Nothing in the 37 pages long PDF statement explains how the tech companies would be able to provide secure encryption without any backdoors and be able to grant law enforcement access whenever they ask. The simple truth is, of course, that they can't: They can either provide secure encryption OR provide something insecure with backdoors. Perhaps "We are not asking for a “backdoor” mechanism that would allow our offices to surreptitiously snoop" means that he would like Google and Apple to have a "backdoor mechanism" they can use to provide law enforcement. Either way, it seems like he believes that you have have your cake and eat it too.
On a slightly related note: The statement does have a section titled IV. WHY THE CLOUD IS NOT A SUBSTITUTE FOR LAWFUL ACCESS with arguments for device-access which are worth remembering:
"Proponents of smartphone encryption say we are living in a “golden age of surveillance,” and we should therefore obtain evidence from alternative sources, such as data saved on “the cloud.”
My Office does, in fact, regularly obtain evidence from cloud providers pursuant to search warrants, in the form of emails, photographs or videos, and other data that has been backed up from a device.
However, the cloud is an imperfect and incomplete solution to the encryption problem, since the most critical evidence is often only available on a device itself. "
The Technology Giants' Position
Mr. Jay Sullivan, Directory Of Product Management for Messanger at Facebook, had this to say in the hearing (00:41):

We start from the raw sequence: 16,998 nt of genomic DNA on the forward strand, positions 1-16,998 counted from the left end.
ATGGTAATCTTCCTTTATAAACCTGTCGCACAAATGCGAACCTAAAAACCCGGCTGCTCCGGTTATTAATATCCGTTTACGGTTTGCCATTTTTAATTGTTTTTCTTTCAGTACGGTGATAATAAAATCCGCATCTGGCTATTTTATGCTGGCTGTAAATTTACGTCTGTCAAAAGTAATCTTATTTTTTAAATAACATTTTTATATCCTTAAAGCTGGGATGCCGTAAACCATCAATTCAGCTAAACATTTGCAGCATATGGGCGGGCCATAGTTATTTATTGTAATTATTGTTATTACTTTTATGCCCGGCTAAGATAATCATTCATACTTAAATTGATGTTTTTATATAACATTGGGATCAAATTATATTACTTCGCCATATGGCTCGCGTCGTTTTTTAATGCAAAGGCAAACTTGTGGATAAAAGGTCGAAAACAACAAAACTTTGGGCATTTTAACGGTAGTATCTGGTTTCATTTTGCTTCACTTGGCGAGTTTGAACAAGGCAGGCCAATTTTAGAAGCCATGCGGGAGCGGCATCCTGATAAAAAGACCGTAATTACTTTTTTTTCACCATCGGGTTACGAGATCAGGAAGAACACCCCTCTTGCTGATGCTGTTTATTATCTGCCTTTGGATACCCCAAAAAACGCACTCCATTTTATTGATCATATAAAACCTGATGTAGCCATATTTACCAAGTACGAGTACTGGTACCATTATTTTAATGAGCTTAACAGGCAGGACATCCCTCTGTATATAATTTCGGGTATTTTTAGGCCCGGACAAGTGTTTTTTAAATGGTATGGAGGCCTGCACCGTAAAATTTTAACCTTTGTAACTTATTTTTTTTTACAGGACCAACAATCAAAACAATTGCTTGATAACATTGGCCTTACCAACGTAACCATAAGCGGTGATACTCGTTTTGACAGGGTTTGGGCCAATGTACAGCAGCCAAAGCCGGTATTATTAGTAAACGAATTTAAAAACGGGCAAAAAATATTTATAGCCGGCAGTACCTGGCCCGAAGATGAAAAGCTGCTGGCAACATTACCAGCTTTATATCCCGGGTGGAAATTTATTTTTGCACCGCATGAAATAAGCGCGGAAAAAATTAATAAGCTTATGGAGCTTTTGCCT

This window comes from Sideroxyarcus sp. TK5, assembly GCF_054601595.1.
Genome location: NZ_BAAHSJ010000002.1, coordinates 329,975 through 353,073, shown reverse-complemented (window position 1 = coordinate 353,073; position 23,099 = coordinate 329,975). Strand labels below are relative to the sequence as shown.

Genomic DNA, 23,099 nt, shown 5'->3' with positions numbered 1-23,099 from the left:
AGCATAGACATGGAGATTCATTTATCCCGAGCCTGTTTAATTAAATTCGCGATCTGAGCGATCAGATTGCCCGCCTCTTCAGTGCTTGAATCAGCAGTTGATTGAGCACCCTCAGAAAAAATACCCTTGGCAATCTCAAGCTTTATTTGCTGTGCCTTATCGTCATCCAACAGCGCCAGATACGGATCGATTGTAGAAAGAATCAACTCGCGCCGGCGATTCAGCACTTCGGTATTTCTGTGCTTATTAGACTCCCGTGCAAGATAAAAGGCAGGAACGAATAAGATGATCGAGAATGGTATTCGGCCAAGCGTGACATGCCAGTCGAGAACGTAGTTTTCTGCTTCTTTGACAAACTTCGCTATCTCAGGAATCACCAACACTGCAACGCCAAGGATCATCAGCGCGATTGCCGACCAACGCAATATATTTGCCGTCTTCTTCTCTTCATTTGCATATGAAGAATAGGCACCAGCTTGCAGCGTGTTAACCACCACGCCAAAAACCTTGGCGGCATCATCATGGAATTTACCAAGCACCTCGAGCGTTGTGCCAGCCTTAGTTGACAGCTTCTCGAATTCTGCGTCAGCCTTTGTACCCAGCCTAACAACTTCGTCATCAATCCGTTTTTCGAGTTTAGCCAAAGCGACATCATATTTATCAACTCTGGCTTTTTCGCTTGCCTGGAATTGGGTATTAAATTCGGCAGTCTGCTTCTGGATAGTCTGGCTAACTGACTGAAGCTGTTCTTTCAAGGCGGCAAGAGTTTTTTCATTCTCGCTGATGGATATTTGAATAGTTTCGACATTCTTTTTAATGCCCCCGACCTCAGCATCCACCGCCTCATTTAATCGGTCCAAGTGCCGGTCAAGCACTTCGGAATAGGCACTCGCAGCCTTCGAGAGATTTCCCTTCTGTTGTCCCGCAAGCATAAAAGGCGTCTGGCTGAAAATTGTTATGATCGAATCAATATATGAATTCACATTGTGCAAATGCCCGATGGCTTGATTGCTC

"At Facebook we believe that people should be able to communicate securely and privately with friends and loved ones without anyone, including Facebook, listening to or monitoring their conversations. People should be able to send sensitive medical and financial information without the risk of it falling into the hands of identity thieves or others with malicious intent. Journalists, dissidents and civil society should be able to communicate without fear of surveillance or retaliation from repressive regimes.
End to end encryption is the technology that secure messaging systems use to archive these goals and is already established technology used all over the world. Encrypted messaging apps like WhatsApp, iMessenger, Signal, Telegram and others are used by billions of people around the world every day.
We think it is critical that American companies lead in the areas of secure encrypted messaging. If the United States rolled back its support for privacy and encryption foreign application providers will fill the vacuum.
These firms will largely be out of the reach of US law enforcement and will not be as committed to, or capable of, preventing, detecting and responding to bad actors. "